I say this as someone who got burned hard with weird bugs using Hazelcast 2.X as distributed lock manager. I'll have a hard think before adopting any part of the Hazelcast ecosystem in the future after that experience. When the analysis of Hazelcast 3.x was posted on jepson.io (https://jepsen.io/analyses/hazelcast-3-8-3) I had a good laugh because a number of issues that were exposed, we had seen in production in older versions. Locks claimed on both sides of a cluster partition, locks never getting released when a node crashed while running, memory leaks, etc. In the end, we had the option of upgrading to 3.X or dumping it entirely in favor of ZooKeeper + Curator. We chose the latter and haven't had issues with our locking system once and nobody has gotten paged in the middle of the night because of a ZooKeeper issue.
After that experience, I'll take every guarantee made by Hazelcast with a giant grain of salt. I've heard good things about later versions so I'm going to assume things have improved but I implore people to look very closely at solutions like these and in particular, the guarantees they make before picking any of them.
1. Re-implemented concurrency primitives on top of Raft protocol. This includes Distributed Locks, Semaphores, AtomicLong, etc.
Raft provides linearizability and that's what you usually want for concurrency primitives.
See our epic blog post about locking: https://hazelcast.com/blog/long-live-distributed-locks/
or our Jepsen testing story: https://hazelcast.com/blog/testing-the-cp-subsystem-with-jep...
2. Added a FlakeID generator. This is on the opposite side of the consistency spectrum - it's a k-ordered Available (wrt CAP) ID generator.
It won't generate duplicates even when there is a split-brain. See: https://docs.hazelcast.org/docs/4.0.2/manual/html-single/ind...
3. PNCounter - CRDT-based eventually consistent data structure, suitable for .. well, counting things:) See: https://en.wikipedia.org/wiki/Conflict-free_replicated_data_...
4. Significantly extended documentation, to be more explicit about Hazecast replication models and guarantees. The goal is clear: Avoid Surprises. See: https://docs.hazelcast.org/docs/4.0.2/manual/html-single/ind...
Disclaimer: Obviously I am biased as I work for Hazelcast.
edit: Not to be read as an invitation to discuss how react is not the de-facto standard of ui web frameworks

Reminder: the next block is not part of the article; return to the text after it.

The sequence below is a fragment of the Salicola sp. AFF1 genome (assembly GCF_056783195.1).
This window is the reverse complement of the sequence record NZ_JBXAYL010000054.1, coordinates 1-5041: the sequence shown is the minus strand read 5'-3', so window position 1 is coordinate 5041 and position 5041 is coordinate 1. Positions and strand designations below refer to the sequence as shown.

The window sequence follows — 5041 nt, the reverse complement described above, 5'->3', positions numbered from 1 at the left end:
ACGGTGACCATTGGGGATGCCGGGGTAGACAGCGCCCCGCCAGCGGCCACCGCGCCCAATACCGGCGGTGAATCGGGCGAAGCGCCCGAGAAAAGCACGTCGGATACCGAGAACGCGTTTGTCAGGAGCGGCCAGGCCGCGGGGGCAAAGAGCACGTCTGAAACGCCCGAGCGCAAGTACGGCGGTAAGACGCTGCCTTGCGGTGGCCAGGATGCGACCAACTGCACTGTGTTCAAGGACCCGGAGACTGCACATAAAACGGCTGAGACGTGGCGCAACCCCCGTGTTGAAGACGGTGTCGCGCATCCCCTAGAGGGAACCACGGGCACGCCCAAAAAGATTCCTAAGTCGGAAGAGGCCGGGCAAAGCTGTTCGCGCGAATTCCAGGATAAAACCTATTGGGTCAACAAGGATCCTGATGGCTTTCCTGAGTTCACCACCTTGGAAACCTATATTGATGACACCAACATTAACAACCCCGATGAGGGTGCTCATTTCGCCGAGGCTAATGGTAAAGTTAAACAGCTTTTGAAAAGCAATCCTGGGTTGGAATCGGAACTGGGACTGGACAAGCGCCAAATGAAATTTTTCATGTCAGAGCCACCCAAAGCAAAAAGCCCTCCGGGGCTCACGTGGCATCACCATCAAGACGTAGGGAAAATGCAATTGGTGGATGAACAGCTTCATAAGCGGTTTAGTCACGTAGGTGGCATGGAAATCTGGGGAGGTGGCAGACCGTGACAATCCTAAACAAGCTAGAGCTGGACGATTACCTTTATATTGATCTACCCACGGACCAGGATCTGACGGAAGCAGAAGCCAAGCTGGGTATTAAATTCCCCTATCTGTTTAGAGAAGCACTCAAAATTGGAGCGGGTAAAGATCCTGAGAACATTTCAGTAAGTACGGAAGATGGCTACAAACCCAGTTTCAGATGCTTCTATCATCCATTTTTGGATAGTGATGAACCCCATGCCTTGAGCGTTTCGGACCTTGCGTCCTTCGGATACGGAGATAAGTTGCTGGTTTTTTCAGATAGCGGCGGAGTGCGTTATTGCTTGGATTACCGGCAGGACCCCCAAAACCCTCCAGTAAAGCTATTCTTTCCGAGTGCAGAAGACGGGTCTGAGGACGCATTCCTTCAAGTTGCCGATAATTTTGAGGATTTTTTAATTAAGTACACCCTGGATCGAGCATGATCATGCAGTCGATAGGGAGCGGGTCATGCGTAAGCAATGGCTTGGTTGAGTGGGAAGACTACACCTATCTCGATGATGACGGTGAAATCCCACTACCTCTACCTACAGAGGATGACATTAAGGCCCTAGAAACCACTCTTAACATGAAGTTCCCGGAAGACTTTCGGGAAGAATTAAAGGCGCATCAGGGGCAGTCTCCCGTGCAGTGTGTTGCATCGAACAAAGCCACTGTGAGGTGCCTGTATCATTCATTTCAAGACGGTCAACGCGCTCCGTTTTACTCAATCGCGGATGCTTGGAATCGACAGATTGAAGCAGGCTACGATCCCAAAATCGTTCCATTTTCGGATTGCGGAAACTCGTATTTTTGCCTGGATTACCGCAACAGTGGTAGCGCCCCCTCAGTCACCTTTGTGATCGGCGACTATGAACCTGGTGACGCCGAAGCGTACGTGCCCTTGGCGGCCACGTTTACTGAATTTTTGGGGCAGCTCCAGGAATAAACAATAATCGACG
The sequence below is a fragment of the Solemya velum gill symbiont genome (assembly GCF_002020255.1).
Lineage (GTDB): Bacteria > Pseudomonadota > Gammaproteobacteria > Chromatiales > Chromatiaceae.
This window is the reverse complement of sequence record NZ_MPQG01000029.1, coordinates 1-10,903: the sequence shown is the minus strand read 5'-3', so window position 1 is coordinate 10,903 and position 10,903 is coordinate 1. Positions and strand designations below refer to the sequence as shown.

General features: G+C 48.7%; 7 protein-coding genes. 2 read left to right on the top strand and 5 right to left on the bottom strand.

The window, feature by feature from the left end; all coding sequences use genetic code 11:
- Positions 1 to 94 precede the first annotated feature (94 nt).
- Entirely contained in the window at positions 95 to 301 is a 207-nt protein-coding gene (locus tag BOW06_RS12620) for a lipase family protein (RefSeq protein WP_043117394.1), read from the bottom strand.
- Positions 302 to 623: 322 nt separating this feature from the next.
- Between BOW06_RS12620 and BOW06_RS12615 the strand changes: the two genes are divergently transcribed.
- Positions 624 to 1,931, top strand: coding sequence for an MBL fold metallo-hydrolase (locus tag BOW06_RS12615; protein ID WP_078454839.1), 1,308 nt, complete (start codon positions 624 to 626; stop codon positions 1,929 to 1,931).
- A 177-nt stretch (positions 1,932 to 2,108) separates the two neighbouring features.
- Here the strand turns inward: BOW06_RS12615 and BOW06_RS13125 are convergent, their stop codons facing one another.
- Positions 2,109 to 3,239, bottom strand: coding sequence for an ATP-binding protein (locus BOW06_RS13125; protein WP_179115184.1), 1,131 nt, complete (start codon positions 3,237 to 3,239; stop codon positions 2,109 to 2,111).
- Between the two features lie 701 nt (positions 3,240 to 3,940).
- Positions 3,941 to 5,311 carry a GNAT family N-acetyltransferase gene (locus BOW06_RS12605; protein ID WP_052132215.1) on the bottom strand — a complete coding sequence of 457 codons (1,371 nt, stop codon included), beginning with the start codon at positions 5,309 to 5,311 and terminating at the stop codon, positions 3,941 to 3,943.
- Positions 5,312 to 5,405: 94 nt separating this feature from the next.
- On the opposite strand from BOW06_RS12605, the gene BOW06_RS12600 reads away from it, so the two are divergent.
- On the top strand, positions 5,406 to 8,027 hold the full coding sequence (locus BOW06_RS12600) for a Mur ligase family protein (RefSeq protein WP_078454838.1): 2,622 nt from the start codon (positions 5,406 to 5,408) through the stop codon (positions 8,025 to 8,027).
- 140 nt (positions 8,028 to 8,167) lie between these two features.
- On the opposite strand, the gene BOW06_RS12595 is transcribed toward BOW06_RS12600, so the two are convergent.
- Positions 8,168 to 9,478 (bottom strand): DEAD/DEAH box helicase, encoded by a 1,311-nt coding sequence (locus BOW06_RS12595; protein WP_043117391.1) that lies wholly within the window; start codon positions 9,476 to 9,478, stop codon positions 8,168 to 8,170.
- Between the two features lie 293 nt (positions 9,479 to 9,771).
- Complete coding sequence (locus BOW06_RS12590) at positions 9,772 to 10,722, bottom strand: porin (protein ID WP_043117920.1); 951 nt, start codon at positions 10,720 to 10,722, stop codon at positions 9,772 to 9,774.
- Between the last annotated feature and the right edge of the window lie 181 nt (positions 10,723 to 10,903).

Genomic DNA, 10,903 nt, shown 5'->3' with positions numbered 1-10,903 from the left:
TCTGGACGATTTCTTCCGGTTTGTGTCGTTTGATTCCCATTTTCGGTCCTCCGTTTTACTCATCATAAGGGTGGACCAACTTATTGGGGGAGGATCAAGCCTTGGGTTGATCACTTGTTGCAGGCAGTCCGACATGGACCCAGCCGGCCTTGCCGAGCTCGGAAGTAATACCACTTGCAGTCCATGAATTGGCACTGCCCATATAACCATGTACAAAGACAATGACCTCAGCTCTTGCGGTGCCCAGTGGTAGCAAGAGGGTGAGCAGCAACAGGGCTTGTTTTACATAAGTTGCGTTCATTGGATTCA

HN Link: https://news.ycombinator.com/item?id=20059006
p.s.: sorry for the late reply (somehow I wrote and didn't publish).
It baffles me they're so casual about it ...
None of those things are nefarious and don't necessarily provide additional knowledge, as long as care is taken to fully deanonymize and fuzz start/stop/end locations of trips or associate trips together.
People agree to provide this information to services like Waze etc for exactly these tasks.
It’s strange to me that people read something like this and infer the absolute inverse of the actual situation. That is definitely a “thinking fast” reaction.
Them selling my data to others without telling me is unethical, but that's not the case that Jet describes.
> Them selling my data to others without telling me is unethical.
Don't you think Google does this to you already?
No I don't. I actively refuse to use these surveillance services.
The point is that Jet can track several million distinct keys, even on a single machine, and finding velocity vectors boils down to linear regression sliding window against two FP variables.
If your concern is why you would specifically want to track locations, the answer is that there are plenty location-based apps that track locations with user's consent.
By user consent you mean someone clicked a button without thinking to get to the app ?
Besides, I think this statement is just meant to give a sense of the kind of processing that can be done, and the scale it can reach.
I can't think of one.
https://www.strava.com/ for example.
So, more comparable to Apache Beam, like a fancy ETL. Programming via pipes, transformations, etc.
It would hook to a Kafka (or other) stream.
The license itself is similar to the licenses from Confluent, Elastic among many others. You can read more about it here: https://hazelcast.org/blog/announcing-the-hazelcast-communit...
Beam is just an API layer with different backing implementations. But you don't typically use Beam to work with Jet, instead you use its own Pipeline API which is mostly like Java Streams. Jet will also soon get an SQL API.
- Flink uses Zookeeper for metadata and coordination, Jet
doesn't require any external systems for resilience.
- Flink uses RocksDB and HDFS for checkpointing/snapshotting, Jet stores it in distributed, replicated in-memory store.
- Flink allocates operators to slots, while Jet uses green threads/cooperative multi-threading. This means you can run many concurrent streaming jobs on the same cluster, with very low overhead.
- Jet is basically a single, self-contained JAR. It's all you need to run a production-grade service (+ some connectors, if you'd like)
- Jet can scale up/down with very little friction. You start a couple of processes and they will form a cluster automatically. Kill a couple of the processes, and the cluster goes on.
That said, Flink have a great set of overall features, especially around persistence and huge states. This is another area we're currently investing in as well as SQL support.
How does the shift to cooperative multi-threading change the way that the cluster is used? In the "slot" approach, Alice and Bob can run concurrent jobs with relatively little coordination needed to "share" effectively -- e.g. they might use different branches of the same shared repo. In exchange for the lower-overhead, does Jet's approach require that multiple use cases are more carefully planned?